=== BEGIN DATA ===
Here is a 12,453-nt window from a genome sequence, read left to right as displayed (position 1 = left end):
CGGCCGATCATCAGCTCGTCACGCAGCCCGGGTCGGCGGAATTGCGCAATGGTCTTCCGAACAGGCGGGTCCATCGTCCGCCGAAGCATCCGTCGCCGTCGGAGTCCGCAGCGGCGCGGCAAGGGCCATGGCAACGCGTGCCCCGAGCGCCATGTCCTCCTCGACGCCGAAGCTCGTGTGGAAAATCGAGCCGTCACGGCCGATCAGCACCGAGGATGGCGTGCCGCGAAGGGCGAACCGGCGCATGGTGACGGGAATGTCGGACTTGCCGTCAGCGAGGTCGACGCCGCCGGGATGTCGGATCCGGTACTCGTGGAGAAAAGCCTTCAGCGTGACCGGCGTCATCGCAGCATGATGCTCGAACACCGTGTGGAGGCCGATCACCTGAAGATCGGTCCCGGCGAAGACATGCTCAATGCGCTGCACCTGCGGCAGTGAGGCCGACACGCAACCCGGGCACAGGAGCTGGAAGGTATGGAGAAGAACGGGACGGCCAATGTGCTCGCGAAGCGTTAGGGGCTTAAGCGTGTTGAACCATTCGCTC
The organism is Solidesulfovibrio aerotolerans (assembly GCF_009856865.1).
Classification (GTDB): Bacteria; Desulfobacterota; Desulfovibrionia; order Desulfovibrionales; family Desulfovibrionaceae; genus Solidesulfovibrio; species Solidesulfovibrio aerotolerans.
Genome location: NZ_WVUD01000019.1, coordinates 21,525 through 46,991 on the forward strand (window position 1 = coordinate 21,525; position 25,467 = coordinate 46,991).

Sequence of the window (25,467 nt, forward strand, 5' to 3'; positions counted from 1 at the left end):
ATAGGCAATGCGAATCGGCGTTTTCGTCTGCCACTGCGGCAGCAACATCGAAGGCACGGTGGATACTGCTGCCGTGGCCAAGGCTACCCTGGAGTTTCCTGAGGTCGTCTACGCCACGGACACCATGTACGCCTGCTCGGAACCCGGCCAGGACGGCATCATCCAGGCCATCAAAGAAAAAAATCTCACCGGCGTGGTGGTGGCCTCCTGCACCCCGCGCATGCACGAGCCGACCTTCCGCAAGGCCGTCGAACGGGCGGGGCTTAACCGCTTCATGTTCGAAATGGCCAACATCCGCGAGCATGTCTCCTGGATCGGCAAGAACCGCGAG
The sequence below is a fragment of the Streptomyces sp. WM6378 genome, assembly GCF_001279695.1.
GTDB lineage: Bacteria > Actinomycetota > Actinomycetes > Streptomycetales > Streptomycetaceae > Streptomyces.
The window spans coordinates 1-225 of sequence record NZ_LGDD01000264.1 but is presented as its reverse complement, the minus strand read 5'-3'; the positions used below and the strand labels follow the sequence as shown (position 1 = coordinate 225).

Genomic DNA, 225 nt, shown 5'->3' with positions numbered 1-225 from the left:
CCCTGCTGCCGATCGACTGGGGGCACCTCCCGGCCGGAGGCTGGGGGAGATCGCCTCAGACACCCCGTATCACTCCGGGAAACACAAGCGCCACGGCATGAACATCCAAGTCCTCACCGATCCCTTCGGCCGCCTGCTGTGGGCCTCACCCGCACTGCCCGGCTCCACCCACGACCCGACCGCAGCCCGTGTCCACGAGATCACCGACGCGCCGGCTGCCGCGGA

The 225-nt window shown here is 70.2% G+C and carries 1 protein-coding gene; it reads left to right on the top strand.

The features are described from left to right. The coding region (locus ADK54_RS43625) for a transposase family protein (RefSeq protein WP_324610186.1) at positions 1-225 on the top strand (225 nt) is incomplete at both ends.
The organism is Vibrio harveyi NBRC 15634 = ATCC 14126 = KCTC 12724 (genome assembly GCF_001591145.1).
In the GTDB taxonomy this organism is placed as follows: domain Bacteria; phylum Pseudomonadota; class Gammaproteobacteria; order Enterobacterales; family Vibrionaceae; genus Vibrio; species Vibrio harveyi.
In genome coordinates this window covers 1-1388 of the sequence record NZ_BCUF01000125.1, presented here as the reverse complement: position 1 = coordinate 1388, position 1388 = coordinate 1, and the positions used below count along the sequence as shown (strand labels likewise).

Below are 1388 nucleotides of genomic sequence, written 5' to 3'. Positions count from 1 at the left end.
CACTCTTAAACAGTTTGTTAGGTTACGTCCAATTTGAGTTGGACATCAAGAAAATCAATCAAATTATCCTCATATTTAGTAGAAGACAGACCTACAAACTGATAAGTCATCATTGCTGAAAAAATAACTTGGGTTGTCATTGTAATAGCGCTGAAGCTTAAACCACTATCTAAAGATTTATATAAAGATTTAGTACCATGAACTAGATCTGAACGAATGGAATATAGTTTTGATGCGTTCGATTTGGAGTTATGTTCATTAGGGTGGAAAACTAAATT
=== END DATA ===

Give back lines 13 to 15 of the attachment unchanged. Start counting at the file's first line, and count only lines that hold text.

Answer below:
The 225-nt window shown here is 70.2% G+C and carries 1 protein-coding gene; it reads left to right on the top strand.

The features are described from left to right. The coding region (locus ADK54_RS43625) for a transposase family protein (RefSeq protein WP_324610186.1) at positions 1-225 on the top strand (225 nt) is incomplete at both ends.
The organism is Vibrio harveyi NBRC 15634 = ATCC 14126 = KCTC 12724 (genome assembly GCF_001591145.1).